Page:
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Tuneable 2D self-assembly of plasmonic nanoparticles at liquid|liquid interfaces

DOI: 10.1039/C6NR05081F DOI Help

Authors: Leonora Velleman (Imperial College London) , Debabrata Sikdar (Department of Chemistry, Faculty of Natural Sciences, Imperial College London) , Vladimir A. Turek (Imperial College London) , Anthony R. Kucernak (Department of Chemistry, Faculty of Natural Sciences, Imperial College London) , Stephen J. Roser (University of Bath) , Alexei A. Kornyshev (Department of Chemistry, Faculty of Natural Sciences, Imperial College London) , Joshua B. Edel (Department of Chemistry, Faculty of Natural Sciences, Imperial College London)
Co-authored by industrial partner: No

Type: Journal Paper
Journal: Nanoscale

State: Published (Approved)
Published: October 2016
Diamond Proposal Number(s): 9532 , 11180

Abstract: Understanding the structure and assembly of nanoparticles at liquid|liquid interfaces is paramount to their integration into devices for sensing, catalysis, electronics and optics. However, many difficulties arise when attempting to resolve the structure of such interfacial assemblies. In this article we use a combination of X-ray diffraction and optical reflectance to determine the structural arrangement and plasmon coupling between 12.8 nm diameter gold nanoparticles assembled at a water|1,2-dichloroethane interface. The liquid|liquid interface provides a molecularly flat and defect-correcting platform for nanoparticles to self-assemble. The amount of nanoparticles assembling at the interface can be controlled via the concentration of electrolyte within either the aqueous or organic phase. At higher electrolyte concentration more nanoparticles can settle at the liquid|liquid interface resulting in a decrease in nanoparticle spacing as observed from X-ray diffraction experiments. The plasmonic coupling between the nanoparticles as they come closer together is observed by a red-shift in the optical reflectance spectra. The optical reflectance and the X-ray diffraction data are combined to introduce a new ‘plasmon ruler’. This allows extraction of structural information from simple optical spectroscopy techniques, with important implications for understanding the structure of self-assembled nanoparticle films at liquid interfaces.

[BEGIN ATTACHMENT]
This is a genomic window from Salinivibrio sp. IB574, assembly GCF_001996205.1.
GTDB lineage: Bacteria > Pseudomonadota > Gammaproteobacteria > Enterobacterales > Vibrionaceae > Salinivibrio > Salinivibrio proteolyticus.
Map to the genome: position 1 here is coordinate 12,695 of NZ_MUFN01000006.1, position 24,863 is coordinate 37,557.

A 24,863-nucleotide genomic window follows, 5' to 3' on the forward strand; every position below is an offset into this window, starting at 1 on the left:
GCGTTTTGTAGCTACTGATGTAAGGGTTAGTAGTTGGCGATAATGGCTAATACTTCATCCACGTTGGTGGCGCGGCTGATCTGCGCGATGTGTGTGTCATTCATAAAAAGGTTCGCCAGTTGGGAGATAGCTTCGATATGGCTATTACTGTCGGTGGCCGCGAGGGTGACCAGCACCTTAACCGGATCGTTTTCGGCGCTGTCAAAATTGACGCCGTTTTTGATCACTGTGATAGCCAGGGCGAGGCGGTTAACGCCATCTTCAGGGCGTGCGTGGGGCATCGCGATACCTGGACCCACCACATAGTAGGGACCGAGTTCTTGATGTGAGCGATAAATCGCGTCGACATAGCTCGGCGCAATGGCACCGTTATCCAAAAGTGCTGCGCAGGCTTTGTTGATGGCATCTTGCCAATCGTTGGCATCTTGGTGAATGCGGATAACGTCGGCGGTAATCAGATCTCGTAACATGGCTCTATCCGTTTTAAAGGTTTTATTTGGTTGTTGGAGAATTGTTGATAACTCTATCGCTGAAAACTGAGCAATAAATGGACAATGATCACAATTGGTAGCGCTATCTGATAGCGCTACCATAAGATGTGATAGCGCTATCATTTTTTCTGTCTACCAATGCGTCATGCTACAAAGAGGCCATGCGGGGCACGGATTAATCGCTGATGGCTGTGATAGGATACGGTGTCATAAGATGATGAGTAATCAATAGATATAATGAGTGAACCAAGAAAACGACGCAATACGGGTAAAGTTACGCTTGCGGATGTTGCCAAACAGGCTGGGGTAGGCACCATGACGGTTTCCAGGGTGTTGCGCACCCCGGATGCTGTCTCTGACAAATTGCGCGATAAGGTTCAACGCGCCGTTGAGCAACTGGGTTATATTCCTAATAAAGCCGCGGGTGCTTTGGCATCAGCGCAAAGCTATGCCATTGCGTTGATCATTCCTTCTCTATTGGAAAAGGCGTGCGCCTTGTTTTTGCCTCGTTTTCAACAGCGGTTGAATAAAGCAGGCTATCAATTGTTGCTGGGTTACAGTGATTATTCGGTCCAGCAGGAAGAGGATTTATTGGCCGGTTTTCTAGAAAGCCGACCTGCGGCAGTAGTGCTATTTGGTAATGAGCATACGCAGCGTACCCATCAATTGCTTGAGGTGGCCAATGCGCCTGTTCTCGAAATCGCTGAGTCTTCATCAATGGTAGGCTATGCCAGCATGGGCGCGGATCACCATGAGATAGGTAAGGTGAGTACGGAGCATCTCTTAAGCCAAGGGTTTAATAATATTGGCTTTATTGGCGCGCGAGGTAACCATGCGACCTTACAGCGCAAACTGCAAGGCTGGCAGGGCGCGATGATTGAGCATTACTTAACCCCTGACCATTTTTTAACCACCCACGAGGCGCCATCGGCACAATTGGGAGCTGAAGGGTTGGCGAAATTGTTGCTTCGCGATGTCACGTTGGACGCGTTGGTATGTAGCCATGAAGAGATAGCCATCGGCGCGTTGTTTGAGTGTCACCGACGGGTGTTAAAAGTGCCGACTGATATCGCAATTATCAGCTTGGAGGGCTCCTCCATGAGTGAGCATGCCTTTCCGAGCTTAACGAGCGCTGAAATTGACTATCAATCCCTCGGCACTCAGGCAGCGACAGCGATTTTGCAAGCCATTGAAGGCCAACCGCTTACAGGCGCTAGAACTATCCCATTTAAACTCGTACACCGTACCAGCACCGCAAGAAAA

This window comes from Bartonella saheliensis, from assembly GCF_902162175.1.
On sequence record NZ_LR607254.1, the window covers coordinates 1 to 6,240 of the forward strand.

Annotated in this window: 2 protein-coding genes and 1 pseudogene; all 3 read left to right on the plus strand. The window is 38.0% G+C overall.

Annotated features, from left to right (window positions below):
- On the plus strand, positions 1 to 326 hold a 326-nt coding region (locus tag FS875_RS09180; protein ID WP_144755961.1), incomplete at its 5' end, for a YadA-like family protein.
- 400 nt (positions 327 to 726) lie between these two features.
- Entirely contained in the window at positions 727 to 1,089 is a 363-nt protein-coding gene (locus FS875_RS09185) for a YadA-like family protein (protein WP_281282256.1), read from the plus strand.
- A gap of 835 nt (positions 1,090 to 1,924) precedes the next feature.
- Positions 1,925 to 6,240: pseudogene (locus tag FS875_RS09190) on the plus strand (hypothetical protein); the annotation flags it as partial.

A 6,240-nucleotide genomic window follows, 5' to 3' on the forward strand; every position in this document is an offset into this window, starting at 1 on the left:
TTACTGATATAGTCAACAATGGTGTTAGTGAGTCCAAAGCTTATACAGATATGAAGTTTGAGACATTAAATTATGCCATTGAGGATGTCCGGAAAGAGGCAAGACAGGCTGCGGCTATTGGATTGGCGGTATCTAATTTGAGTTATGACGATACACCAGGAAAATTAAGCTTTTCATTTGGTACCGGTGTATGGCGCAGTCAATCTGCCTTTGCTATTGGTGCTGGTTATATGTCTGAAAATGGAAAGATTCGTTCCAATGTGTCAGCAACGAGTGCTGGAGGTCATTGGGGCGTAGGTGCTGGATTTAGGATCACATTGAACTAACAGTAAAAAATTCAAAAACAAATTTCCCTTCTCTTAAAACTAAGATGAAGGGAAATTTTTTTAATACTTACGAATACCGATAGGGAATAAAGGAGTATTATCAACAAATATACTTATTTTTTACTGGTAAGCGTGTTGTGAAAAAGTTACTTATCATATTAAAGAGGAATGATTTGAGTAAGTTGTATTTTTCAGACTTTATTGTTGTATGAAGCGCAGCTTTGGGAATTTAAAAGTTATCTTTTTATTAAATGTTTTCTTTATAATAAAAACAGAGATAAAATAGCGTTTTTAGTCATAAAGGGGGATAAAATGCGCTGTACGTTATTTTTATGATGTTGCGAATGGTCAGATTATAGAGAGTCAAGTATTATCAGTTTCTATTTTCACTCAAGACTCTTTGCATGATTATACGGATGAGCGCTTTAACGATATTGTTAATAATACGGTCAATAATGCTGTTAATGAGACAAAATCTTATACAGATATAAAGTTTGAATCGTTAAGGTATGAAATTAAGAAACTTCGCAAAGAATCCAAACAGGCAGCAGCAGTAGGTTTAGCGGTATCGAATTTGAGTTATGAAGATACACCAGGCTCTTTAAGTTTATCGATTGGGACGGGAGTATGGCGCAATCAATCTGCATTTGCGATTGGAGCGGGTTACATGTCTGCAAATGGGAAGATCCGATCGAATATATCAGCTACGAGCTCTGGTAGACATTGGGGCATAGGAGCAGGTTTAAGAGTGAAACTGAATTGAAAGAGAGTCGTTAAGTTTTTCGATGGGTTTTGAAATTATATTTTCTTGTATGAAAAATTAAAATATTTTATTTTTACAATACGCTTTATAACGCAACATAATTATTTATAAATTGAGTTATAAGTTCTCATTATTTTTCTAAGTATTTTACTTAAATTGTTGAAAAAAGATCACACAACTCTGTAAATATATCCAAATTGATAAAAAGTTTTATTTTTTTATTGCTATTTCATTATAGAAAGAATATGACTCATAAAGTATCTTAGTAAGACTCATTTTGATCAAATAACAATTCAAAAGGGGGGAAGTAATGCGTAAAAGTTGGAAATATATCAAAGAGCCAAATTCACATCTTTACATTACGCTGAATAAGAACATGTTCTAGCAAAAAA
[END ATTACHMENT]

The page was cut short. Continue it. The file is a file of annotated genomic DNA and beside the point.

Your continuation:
Subject Areas: Chemistry, Physics


Instruments: I07-Surface & interface diffraction